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RE: alternatives to lead in autobody work







Alice -

Thank you for sharing this very informative study.

I have two questions.

1]  In the few months since the report was published, have you found any
more specific infomration about the use of halogenated compounds in dry
paint filters?  (e.g., chlorinated or brominatred flame retardant
chemicals)

2]  Can you explain to me what the environemtnal concerns are for the
halogenated compounds in general and as they appear in used dry paint
filters?  I am not sure if it has to do with the potential for them
leaching into groundwater, the hazards of potential reaction or
combustion by-products, etc.,  and whether these concerns differs for
liquid waste (e.g., waste halogenated solvent) verus a flame retardant
coating that contains halogens.

As I started looking through the report, I was trying to guess what the
source of the halogenated compounds could be.  I never would have
thought of flame retardant chemicals before I saw it in the report.

Dave Salman

Dave Salman
Coatings and Consumer Products Group
US EPA OAQPS
Mail Code C539-03
RTP NC 27711
tel (919) 541-0859
fax (919) 541-5689
e-mail salman.dave@epa.gov







|---------+---------------------------->
|         |           "Chapman, Alice" |
|         |           <Alice.Chapman@ME|
|         |           TROKC.GOV>       |
|         |           Sent by:         |
|         |           owner-p2tech@grea|
|         |           t-lakes.net      |
|         |                            |
|         |                            |
|         |           05/25/2004 11:49 |
|         |           PM               |
|         |           Please respond to|
|         |           "Chapman, Alice" |
|         |                            |
|---------+---------------------------->
  >--------------------------------------------------------------------------------------------------------------|
  |                                                                                                              |
  |       To:       p2tech@great-lakes.net                                                                       |
  |       cc:       "Hickok, Dave" <Dave.Hickok@METROKC.GOV>, "Tomchick, Laurel" <Laurel.Tomchick@METROKC.GOV>   |
  |       Subject:  RE: alternatives to lead in autobody work                                                    |
  >--------------------------------------------------------------------------------------------------------------|




Hello P2 Tech'ers,

Our program recently completed a study of spent autobody paint booth
arrestor filters, accessible on the web at:
http://apps01.metrokc.gov/hazwaste/publications/index.cfm#440
A prior study was completed in 1994 (unfortunately not on the web, but I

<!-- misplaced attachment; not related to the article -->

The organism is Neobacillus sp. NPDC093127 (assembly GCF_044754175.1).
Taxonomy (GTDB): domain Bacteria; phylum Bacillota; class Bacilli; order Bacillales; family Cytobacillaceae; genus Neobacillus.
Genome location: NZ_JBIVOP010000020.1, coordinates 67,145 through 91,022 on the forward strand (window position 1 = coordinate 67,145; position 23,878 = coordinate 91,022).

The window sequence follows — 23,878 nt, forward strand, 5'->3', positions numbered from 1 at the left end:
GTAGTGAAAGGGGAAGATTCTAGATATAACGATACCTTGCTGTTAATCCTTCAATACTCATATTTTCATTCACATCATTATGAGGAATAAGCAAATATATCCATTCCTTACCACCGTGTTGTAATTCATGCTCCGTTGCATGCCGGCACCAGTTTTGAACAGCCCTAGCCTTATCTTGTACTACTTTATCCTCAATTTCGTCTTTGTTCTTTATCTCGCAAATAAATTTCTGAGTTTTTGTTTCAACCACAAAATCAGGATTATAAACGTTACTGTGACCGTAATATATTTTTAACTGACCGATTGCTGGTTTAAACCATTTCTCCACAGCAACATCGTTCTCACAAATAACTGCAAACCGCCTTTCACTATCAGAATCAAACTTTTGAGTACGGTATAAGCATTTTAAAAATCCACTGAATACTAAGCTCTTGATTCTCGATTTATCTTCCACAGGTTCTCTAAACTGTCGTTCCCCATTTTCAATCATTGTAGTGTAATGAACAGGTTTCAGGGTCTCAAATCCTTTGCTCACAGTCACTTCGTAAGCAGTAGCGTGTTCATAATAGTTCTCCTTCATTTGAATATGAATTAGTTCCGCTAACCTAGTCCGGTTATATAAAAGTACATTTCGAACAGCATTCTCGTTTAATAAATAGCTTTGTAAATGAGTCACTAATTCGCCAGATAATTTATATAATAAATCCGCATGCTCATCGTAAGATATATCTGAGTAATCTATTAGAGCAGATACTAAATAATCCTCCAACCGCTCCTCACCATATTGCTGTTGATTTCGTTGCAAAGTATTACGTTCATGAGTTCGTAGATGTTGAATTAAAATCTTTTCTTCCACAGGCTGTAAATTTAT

can send a copy by snail-mail to anyone interested.)  The 1994 study
tested autobody masking waste and sanding dust also, but neither
designated as hazardous waste.

In both studies for paint filters, TCLP lead did not exceed regulated
concentrations, but TCLP chromium did.  The overall concentrations of
metals in the recent study dropped quite a bit compared to the 1994
study.  For example, in 1994 46% of samples had detectable TCLP lead,
while in 2004 only 13% of samples had detectable lead.  Here's a quick
summary of chromium data:

      1994 study, 9 samples tested, TCLP chromium at 6.4 ppm in 1
      sample, the rest below regulated levels (4 not detected)
      2004 study, 39 samples tested, TCLP chromium at 10 ppm in 1
      sample, the rest Not Detected.  The shop with 10 ppm chromium was
      using a zinc chromate primer.  After switching to a chromium-free
      primer, the filters passed TCLP
Based on these study results, the Waste Characterization programs of
Public Health - Seattle & King County and the Kitsap County Health
District no longer require TCLP metal testing for all autobody paint
booth filters being considered for disposal to the garbage.  Testing is
only required if the shop is using a zinc chromate primer or other
heavy-metal bearing paint (shops requesting clearance to put filters in
the garbage have to check paint ingredients).

The real hot topic of the 2004 study was the presence of halogenated
organic compounds (HOCs) at widely varying concentrations in paint booth
filters.  HOCs are state-regulated dangerous waste in Washington.

Hope this sheds some light on your question.  It appears that paint &
auto manufacturers have already made strides toward reducing heavy
metals such as chromium and lead.



Alice I. Chapman, PE
Local Hazardous Waste Management Program in King County
130 Nickerson St, Suite 100
Seattle, WA  98109-1658
http://www.govlink.org/hazwaste/


206-263-3058, phone
206-263-3070, fax










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